Ever since the release of The Mandalorian, “virtual production” has been the phrase on everyone’s mind, with Google searches for the term more than doubling over the past few years. By its very definition, virtual production (VP) is a more efficient, effective way to create digital content—in fact, many believe it may be the future of content creation. And with the likes of Epic Games diving in headfirst, followed by various companies opening VP studios across the globe, the barriers are coming down fast.
But as we move beyond the question “what is virtual production” and on to “how to set up a virtual production,” it’s important to make sure you are fully considering all the ramifications before embarking on a project. Because like anything else, the world of VP comes with the good… and the not-so-good.
See everything in-camera
When you can see everything in-camera, you can make better decisions in the moment. From a filmmaker’s perspective, you’re aligning everything through the camera again, which restores some of the creative freedom you had before visual effects came along. And if we design the tools correctly, you won’t have to give up anything. You’ll have ultimate flexibility—so you can get the shots you want on your virtual production set, but also tweak them easily in post production.
Get used to a whole new workflow
Arguably the biggest struggle people face with VP is the idea of changing their entire workflow. In the past, filmmakers would come to a set with just an idea; in a virtual production pipeline, you have to come with most of your 3D content already done. This means a great deal of the creation process has to be started weeks—or even months—earlier than many are used to. It takes a lot of planning. But in the end, it gets everyone on the same page much faster.
Learn new talents—and tools
Real-time engines and camera tracking are the two key elements of VP film production, allowing flexibility and quicker turnaround times. But currently, there aren’t a lot of people that can apply these tools to a VFX workflow. Not to mention the fact that many current VFX tools aren’t designed to be used on set, or in real time. For instance, although camera tracking has been around for decades, Ncam Reality is the only system that can be used outdoors.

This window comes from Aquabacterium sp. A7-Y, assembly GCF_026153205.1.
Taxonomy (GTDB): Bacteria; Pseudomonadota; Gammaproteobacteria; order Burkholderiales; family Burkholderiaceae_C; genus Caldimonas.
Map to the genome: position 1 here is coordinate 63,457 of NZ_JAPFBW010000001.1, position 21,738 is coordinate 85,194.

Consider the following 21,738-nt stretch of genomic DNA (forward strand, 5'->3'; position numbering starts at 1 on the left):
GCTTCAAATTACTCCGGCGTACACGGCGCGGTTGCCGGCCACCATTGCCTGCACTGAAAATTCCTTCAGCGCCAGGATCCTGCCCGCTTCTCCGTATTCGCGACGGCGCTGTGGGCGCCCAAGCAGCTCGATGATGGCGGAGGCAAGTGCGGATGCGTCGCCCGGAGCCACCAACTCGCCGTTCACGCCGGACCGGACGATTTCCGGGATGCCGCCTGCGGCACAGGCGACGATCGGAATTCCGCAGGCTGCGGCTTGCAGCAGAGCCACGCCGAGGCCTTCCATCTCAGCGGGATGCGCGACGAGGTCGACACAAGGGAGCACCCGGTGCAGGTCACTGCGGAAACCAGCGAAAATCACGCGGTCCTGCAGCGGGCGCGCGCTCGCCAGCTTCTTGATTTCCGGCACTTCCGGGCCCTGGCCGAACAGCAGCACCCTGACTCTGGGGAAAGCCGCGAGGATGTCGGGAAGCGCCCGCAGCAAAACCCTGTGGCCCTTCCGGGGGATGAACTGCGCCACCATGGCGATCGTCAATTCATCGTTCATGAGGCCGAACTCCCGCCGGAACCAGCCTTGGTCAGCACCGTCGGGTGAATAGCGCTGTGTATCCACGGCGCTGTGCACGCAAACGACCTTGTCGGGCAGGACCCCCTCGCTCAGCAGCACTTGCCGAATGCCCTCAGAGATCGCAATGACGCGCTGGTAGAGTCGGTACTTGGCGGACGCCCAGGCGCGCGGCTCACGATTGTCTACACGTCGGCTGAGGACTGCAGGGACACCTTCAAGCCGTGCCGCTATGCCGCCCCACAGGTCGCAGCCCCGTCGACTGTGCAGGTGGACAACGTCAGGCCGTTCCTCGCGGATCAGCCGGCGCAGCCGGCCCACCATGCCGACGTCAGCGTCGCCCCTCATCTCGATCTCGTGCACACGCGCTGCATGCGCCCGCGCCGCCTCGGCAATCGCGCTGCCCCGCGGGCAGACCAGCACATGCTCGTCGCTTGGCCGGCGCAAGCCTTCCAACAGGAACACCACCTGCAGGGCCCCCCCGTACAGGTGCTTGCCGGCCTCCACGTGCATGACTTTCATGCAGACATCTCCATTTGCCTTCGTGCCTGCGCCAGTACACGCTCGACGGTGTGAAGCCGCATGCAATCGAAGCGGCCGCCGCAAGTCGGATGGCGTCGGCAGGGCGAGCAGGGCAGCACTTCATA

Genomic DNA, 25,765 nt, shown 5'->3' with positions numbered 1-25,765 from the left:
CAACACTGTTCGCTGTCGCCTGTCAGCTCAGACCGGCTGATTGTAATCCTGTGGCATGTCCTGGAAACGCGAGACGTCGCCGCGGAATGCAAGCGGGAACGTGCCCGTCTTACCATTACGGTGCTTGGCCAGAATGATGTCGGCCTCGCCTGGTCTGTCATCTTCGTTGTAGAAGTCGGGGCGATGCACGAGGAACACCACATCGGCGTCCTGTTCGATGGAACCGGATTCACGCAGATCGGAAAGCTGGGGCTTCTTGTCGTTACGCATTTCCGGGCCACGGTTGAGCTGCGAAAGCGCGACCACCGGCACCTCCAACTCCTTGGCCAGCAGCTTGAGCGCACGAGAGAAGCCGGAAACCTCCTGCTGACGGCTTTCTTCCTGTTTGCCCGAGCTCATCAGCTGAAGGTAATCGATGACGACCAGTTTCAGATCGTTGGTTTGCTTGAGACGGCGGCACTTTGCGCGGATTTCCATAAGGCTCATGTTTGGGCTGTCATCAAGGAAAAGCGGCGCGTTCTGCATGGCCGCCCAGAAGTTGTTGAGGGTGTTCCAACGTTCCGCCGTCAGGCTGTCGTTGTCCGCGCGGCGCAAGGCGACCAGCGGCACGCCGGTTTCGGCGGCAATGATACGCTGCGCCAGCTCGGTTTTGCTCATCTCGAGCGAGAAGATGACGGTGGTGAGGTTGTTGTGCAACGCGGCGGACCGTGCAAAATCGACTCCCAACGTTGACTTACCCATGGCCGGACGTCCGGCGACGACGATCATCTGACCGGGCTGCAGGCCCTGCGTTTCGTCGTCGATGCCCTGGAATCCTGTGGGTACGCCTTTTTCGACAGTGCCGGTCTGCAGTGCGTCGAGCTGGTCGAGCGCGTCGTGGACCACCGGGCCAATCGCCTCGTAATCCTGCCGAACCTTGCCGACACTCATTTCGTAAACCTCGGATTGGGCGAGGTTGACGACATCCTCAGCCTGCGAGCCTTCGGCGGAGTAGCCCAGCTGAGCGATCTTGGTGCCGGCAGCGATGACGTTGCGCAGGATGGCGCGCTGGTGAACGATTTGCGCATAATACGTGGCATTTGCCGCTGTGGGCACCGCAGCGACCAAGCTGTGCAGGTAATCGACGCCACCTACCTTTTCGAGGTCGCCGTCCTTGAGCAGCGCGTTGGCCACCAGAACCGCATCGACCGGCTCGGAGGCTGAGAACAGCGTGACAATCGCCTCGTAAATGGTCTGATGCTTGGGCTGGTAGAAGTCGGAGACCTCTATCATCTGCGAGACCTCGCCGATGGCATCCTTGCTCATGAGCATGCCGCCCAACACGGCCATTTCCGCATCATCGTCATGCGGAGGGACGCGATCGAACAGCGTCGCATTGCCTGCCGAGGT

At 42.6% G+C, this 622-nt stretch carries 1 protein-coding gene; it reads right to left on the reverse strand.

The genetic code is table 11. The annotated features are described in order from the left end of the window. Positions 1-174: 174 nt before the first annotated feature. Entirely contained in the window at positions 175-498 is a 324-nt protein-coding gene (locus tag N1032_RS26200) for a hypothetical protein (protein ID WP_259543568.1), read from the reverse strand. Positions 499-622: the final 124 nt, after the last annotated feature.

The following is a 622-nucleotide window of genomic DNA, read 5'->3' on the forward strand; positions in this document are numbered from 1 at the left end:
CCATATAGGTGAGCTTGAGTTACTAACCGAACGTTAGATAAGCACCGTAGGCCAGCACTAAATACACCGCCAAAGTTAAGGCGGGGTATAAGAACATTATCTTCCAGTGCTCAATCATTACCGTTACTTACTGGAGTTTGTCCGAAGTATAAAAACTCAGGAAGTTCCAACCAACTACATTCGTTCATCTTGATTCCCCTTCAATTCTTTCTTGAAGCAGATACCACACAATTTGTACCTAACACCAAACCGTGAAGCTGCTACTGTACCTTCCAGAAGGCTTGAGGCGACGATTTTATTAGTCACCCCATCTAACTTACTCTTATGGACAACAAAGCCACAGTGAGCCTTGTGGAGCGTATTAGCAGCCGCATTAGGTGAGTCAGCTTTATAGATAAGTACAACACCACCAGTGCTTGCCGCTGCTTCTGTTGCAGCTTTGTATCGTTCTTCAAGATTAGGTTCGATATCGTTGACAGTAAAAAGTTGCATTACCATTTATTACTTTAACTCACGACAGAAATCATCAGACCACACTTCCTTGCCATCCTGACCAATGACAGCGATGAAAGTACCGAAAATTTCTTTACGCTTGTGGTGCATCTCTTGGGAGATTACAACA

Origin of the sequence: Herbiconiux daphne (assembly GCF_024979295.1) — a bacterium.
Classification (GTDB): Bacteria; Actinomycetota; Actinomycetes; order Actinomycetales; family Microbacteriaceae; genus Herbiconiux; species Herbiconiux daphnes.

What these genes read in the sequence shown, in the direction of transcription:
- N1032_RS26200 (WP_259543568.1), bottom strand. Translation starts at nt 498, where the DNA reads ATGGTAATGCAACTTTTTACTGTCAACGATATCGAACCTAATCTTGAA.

Since no one tool can do everything, artists need to have a breadth of knowledge. And while online training can help them get familiar with new tech, it’s difficult to construct real-world scenarios—be they virtual or physical—and even harder to replicate real-world pressure and the need to troubleshoot and find solutions in real time.
Embrace unique partnerships
There are two great solutions: One method forward is when smaller studios partner together to pool their knowledge. A great example of this is Satore Studio & Quite Brilliant’s VP demo, which shows how far you can push a small production.
Another is to make use of one of the new virtual production training facilities popping up around the world—like our own studios in Europe and Latin America, built to support the growing demand for virtual sets, LED stages, and training grounds where people can experiment with new tech in a worry-free environment.
Move in the ‘bright’ direction
Virtual sets with LED walls bring many advantages; when done well, it can help streamline workflows by making it easier for the director to make creative decisions in real time on set, rather than waiting for post production. However, it also comes with constraints that some may not expect; for example, the sheer size of the LED volume can restrict the range of camera motion. In the near future, we’ll see improvements in the way LED walls are controlled, allowing teams to drive content in an easier, more affordable way. But remember that it’s not just about the wall. You still need to have great content to feed into the wall.
Is virtual production the new normal?
Regardless of its popularity, we are still in the Wild West phase of virtual production. The techniques have been around for a long time, but not many studios were using them until recently. Some of the big pieces exist—like LED screens, game engines, and the kind of in-camera VFX that Ncam Reality enables—but other pieces are brand new, or don’t exist yet. The COVID-19 pandemic certainly created a need for wider adoption of virtual production, but not every studio has the means, team, or tools to put it into practice—yet.
Click here for a demo of Ncam’s virtual production tools.